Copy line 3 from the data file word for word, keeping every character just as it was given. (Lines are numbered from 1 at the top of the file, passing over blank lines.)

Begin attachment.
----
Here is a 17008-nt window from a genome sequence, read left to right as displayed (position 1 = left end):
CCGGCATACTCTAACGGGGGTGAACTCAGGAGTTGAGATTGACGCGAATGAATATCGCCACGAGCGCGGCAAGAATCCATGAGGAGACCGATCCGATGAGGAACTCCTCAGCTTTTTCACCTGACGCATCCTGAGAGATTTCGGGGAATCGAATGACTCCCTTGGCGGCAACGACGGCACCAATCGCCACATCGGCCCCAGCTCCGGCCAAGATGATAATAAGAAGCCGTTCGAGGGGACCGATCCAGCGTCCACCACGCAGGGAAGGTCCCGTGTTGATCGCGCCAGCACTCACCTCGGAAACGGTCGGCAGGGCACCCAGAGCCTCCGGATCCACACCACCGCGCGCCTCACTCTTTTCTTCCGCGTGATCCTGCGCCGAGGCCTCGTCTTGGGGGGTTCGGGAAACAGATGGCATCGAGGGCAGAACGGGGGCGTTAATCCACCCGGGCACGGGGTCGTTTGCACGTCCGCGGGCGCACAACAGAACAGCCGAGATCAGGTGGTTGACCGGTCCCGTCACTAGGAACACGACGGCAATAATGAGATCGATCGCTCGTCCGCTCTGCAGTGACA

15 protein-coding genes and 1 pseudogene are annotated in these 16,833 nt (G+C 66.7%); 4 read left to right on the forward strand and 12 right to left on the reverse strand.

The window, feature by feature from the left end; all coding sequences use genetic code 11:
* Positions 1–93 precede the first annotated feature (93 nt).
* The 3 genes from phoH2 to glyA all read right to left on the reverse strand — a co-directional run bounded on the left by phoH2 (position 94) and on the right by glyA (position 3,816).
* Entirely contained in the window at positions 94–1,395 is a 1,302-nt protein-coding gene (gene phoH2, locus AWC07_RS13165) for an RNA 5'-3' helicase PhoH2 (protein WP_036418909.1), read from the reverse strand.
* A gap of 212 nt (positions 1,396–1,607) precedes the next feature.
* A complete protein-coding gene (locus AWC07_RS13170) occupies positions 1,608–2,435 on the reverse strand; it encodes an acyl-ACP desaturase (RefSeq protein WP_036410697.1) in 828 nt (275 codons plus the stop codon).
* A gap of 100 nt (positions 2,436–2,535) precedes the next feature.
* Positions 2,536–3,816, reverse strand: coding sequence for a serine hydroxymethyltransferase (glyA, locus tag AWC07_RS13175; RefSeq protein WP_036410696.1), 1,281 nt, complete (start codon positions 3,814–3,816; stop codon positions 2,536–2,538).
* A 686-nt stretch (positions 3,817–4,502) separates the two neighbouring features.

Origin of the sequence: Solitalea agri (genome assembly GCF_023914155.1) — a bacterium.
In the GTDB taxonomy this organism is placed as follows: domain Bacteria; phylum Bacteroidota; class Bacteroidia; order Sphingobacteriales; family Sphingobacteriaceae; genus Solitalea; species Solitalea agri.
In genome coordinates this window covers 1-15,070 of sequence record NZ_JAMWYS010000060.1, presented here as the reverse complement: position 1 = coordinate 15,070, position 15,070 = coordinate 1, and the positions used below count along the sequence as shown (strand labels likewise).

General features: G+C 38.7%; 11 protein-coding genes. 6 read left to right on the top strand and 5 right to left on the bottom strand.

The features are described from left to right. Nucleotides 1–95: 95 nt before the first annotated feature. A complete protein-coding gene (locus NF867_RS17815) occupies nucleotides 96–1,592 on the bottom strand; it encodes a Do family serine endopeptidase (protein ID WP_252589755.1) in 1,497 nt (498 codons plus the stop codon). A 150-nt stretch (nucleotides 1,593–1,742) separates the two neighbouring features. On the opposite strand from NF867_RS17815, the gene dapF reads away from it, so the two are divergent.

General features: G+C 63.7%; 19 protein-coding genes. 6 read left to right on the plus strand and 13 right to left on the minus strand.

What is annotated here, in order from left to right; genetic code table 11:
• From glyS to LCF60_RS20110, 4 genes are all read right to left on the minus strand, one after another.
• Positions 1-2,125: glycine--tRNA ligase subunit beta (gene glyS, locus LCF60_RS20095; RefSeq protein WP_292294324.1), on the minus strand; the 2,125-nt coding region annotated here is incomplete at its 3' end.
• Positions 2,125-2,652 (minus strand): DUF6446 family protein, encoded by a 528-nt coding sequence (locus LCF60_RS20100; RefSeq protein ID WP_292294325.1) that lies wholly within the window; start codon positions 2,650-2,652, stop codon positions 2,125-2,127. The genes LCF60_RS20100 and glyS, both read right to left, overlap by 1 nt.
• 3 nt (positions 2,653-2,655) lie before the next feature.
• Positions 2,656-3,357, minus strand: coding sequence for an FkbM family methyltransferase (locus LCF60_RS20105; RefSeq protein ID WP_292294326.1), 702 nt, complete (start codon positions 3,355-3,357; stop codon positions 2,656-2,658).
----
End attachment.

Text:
15 protein-coding genes and 1 pseudogene are annotated in these 16,833 nt (G+C 66.7%); 4 read left to right on the forward strand and 12 right to left on the reverse strand.